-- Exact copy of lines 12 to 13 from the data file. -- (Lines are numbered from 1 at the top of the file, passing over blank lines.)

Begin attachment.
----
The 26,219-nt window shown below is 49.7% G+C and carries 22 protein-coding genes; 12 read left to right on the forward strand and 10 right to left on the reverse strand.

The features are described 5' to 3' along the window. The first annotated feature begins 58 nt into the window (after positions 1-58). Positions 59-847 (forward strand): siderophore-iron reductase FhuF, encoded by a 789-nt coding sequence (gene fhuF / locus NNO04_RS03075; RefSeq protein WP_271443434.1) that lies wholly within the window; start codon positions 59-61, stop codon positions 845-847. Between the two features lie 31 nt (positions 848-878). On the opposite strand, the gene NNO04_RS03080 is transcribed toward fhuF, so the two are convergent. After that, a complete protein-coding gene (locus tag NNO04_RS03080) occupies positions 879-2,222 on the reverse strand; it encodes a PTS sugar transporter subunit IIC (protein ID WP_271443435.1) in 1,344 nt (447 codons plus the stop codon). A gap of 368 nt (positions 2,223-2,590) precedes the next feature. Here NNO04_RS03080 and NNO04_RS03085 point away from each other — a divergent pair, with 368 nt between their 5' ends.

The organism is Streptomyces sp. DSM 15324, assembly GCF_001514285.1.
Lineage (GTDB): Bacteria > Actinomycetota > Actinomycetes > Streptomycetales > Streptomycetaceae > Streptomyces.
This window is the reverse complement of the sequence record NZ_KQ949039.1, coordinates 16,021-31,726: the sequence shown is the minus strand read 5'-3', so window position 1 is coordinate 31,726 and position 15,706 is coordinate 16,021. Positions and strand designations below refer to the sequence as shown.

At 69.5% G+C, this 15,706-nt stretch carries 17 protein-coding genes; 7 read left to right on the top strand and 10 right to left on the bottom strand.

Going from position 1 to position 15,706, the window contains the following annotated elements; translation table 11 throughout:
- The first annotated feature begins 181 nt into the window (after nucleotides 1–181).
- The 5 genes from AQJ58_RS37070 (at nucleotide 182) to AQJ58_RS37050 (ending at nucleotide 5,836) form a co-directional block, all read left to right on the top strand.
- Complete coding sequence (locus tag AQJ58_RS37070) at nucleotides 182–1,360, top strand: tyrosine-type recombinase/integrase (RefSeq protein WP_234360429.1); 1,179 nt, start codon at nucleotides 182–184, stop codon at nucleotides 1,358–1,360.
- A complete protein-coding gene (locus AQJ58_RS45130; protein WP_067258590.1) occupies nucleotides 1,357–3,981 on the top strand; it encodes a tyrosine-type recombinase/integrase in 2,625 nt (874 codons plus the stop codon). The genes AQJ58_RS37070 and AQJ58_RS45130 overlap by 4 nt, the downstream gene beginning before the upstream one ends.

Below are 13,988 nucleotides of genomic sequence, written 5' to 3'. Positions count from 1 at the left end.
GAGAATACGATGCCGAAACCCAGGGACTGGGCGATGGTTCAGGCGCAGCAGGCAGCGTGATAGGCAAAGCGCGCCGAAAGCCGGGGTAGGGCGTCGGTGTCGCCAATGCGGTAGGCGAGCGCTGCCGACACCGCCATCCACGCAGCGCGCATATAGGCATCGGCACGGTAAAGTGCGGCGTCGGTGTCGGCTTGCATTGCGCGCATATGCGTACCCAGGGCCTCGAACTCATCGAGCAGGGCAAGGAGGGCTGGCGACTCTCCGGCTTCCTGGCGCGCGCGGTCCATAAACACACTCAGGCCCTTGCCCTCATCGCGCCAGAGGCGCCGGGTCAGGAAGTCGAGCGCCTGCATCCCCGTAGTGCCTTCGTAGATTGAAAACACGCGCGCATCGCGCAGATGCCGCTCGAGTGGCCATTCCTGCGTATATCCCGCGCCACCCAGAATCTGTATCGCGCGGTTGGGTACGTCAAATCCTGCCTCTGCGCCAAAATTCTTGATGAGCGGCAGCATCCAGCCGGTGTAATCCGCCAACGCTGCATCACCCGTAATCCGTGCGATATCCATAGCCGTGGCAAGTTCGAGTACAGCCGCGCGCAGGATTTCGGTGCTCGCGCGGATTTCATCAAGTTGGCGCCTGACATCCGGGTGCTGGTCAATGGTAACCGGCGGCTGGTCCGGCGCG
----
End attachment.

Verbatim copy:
Below are 13,988 nucleotides of genomic sequence, written 5' to 3'. Positions count from 1 at the left end.
GAGAATACGATGCCGAAACCCAGGGACTGGGCGATGGTTCAGGCGCAGCAGGCAGCGTGATAGGCAAAGCGCGCCGAAAGCCGGGGTAGGGCGTCGGTGTCGCCAATGCGGTAGGCGAGCGCTGCCGACACCGCCATCCACGCAGCGCGCATATAGGCATCGGCACGGTAAAGTGCGGCGTCGGTGTCGGCTTGCATTGCGCGCATATGCGTACCCAGGGCCTCGAACTCATCGAGCAGGGCAAGGAGGGCTGGCGACTCTCCGGCTTCCTGGCGCGCGCGGTCCATAAACACACTCAGGCCCTTGCCCTCATCGCGCCAGAGGCGCCGGGTCAGGAAGTCGAGCGCCTGCATCCCCGTAGTGCCTTCGTAGATTGAAAACACGCGCGCATCGCGCAGATGCCGCTCGAGTGGCCATTCCTGCGTATATCCCGCGCCACCCAGAATCTGTATCGCGCGGTTGGGTACGTCAAATCCTGCCTCTGCGCCAAAATTCTTGATGAGCGGCAGCATCCAGCCGGTGTAATCCGCCAACGCTGCATCACCCGTAATCCGTGCGATATCCATAGCCGTGGCAAGTTCGAGTACAGCCGCGCGCAGGATTTCGGTGCTCGCGCGGATTTCATCAAGTTGGCGCCTGACATCCGGGTGCTGGTCAATGGTAACCGGCGGCTGGTCCGGCGCG